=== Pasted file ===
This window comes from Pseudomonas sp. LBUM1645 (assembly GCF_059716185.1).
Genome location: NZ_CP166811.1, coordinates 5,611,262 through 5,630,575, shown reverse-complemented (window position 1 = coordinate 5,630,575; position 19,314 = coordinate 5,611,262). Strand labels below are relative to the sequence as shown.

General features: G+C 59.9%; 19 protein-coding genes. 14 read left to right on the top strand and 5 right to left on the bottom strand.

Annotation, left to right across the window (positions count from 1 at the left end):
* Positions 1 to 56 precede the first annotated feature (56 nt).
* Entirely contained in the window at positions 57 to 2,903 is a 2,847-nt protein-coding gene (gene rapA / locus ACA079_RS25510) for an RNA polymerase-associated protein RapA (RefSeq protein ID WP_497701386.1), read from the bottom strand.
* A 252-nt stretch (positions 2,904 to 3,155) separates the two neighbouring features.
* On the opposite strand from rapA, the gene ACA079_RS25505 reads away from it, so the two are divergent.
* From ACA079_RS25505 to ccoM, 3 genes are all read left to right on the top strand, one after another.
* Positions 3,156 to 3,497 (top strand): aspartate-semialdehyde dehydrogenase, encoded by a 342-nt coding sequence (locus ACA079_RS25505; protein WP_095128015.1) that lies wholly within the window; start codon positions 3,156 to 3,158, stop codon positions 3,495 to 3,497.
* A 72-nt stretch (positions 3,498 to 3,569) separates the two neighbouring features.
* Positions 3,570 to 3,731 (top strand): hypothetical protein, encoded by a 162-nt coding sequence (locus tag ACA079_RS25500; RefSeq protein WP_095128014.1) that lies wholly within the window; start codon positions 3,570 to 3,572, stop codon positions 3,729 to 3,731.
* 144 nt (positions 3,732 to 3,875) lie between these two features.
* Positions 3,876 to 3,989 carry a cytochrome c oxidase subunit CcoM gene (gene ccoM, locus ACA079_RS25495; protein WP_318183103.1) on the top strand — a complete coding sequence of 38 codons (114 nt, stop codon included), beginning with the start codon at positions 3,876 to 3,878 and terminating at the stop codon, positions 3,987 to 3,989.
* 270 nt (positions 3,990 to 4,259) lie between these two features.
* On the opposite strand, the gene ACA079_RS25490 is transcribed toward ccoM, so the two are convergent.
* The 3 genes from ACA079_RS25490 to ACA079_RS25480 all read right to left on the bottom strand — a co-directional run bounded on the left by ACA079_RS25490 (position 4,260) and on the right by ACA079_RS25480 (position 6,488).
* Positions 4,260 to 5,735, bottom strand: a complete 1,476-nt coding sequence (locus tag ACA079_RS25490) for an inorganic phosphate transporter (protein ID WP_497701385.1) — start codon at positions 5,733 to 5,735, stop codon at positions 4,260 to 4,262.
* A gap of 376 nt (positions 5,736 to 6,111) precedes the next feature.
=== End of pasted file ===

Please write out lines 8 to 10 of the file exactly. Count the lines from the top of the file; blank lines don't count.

* On the opposite strand from rapA, the gene ACA079_RS25505 reads away from it, so the two are divergent.
* From ACA079_RS25505 to ccoM, 3 genes are all read left to right on the top strand, one after another.
* Positions 3,156 to 3,497 (top strand): aspartate-semialdehyde dehydrogenase, encoded by a 342-nt coding sequence (locus ACA079_RS25505; protein WP_095128015.1) that lies wholly within the window; start codon positions 3,156 to 3,158, stop codon positions 3,495 to 3,497.